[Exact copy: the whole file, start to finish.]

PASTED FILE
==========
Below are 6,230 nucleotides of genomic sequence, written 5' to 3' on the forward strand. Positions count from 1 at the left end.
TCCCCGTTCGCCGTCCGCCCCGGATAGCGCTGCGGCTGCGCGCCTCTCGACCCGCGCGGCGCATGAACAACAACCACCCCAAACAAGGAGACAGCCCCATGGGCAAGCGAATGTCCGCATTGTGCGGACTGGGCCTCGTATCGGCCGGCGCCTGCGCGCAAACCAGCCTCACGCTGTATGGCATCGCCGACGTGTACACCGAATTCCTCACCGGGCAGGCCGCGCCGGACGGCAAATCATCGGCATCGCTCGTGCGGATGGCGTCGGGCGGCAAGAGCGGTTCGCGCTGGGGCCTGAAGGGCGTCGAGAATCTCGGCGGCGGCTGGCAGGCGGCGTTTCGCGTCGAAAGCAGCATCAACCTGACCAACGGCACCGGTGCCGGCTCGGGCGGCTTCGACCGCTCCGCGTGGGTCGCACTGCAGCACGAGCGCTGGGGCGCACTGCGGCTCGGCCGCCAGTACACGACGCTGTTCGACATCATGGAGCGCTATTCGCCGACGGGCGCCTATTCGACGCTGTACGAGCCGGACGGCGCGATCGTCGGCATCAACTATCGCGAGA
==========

Below are 6,230 nucleotides of genomic sequence, written 5' to 3' on the forward strand. Positions count from 1 at the left end.
TCCCCGTTCGCCGTCCGCCCCGGATAGCGCTGCGGCTGCGCGCCTCTCGACCCGCGCGGCGCATGAACAACAACCACCCCAAACAAGGAGACAGCCCCATGGGCAAGCGAATGTCCGCATTGTGCGGACTGGGCCTCGTATCGGCCGGCGCCTGCGCGCAAACCAGCCTCACGCTGTATGGCATCGCCGACGTGTACACCGAATTCCTCACCGGGCAGGCCGCGCCGGACGGCAAATCATCGGCATCGCTCGTGCGGATGGCGTCGGGCGGCAAGAGCGGTTCGCGCTGGGGCCTGAAGGGCGTCGAGAATCTCGGCGGCGGCTGGCAGGCGGCGTTTCGCGTCGAAAGCAGCATCAACCTGACCAACGGCACCGGTGCCGGCTCGGGCGGCTTCGACCGCTCCGCGTGGGTCGCACTGCAGCACGAGCGCTGGGGCGCACTGCGGCTCGGCCGCCAGTACACGACGCTGTTCGACATCATGGAGCGCTATTCGCCGACGGGCGCCTATTCGACGCTGTACGAGCCGGACGGCGCGATCGTCGGCATCAACTATCGCGAGA